Bánh Bò Cow Cake – 3 of 365

The Cow Cake

While eating a street food lunch with some friends out on the sidewalk, a man on his hybrid bike turned pushcart rolled up behind us and motioned at its contents.  Who doesn’t enjoy a nice dessert, but is one bought from a pushcart in a Saigon alley necessarily the safest choice?  On offer were gelatinous triangles stuffed inside a fried doughnut looking pastry, and no thank you seemingly was not in this man’s vocabulary as he wasn’t just going to peddle on without a sale.  So I bit against my better judgment having no clue how this thing would taste or later settle in my stomach.

Our streetside pastry chef cut this grease bread in half, inserted the white chunk, and stuffed his creation into a small pink plastic bag.  I exchanged 8,000 Dong, or about 40 cents, for this crapshoot of a dessert and hoped for the best.  The white stuffing had the appearance of tripe but this was definitely a non meat product.  We all guessed tapioca or taro root.  The spongy texture lends a vague science experiment quality to it complete with little holes where gases had bubbled up out of it during the cooking process.  I did appreciate the tiny flecks of black which I will assume are flavor d’street.

The doughnut casing of this concoction is straightforward enough but leaves a definite grease streak in its wake.  I wrapped  up the unidentifiable food object in its pink carry case, and decided to take it home for further inspection.  Who better to ask for an explanation of this dessert than the girl at the front desk of my apartment.  Surely she’s downed one or two of these and must know what’s in it.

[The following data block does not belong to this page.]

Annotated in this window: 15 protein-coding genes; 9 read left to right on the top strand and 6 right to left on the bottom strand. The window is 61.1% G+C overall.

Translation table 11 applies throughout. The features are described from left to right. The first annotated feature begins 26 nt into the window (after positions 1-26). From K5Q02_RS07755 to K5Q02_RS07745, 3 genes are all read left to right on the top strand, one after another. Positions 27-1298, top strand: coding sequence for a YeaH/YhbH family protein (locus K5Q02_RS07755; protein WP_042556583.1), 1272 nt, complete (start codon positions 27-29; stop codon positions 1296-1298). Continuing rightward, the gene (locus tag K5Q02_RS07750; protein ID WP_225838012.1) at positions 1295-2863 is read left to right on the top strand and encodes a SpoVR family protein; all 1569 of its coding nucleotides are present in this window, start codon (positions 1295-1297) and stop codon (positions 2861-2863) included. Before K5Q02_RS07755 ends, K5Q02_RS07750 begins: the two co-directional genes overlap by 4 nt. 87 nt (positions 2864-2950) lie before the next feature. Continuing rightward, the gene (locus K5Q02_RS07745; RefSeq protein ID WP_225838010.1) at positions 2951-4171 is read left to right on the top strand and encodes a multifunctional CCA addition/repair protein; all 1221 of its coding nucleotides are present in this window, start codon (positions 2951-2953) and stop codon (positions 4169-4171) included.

When I pulled this Vietnamese interpretation of a Boston Creme out of its pink bag, she inexplicably giggled while covering her mouth.  Have I brought home something so disgusting she has to laugh?  She then composed herself enough to write the words bánh bò and bánh tiêu on a scratch piece of paper.  My friends and I immediately recognized bò as the word for beef and asked her why it’s called beef.  She giggled some more and assured us it’s not beef though it is called beef.  Then again this is the same country where I saw vegetarian soup made with pork so anything is possible.  Only in Vietnam.

The Mobile Pastry Station

Our culinary liaison at the front desk didn’t lead us any further towards an answer so curiosity led me to the internet.  Voila…A few clicks explained it all without the giggling and uncertainty only ten minutes earlier.  Bánh bò literally means cow cake and the name derives from the texture of the cooked rice flour, yeast, water, and sugar that yield a cow innards like blob.  Bánh tiêu means hollow doughnut and this is the outer shell in which the cow cake rests.   Perhaps a better translation would be greasy piece of slightly sweet bread that leaves a sour oil slick on the tongue stuffed with a mostly tasteless spongy chunk of dubious texture.  The closest I can come to describing this in western terms would be a day old doughnut stuffed with warm coconut jello.

One never knows what surprises lurk out on the streets of Saigon.  Who knew these “hollow bread with cow cake” are such a staple on the street food circuit.   I am glad my daily wanderings randomly crossed paths with this food cart for I would have never otherwise known about this interesting treat.

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Categories: Vietnamese Food

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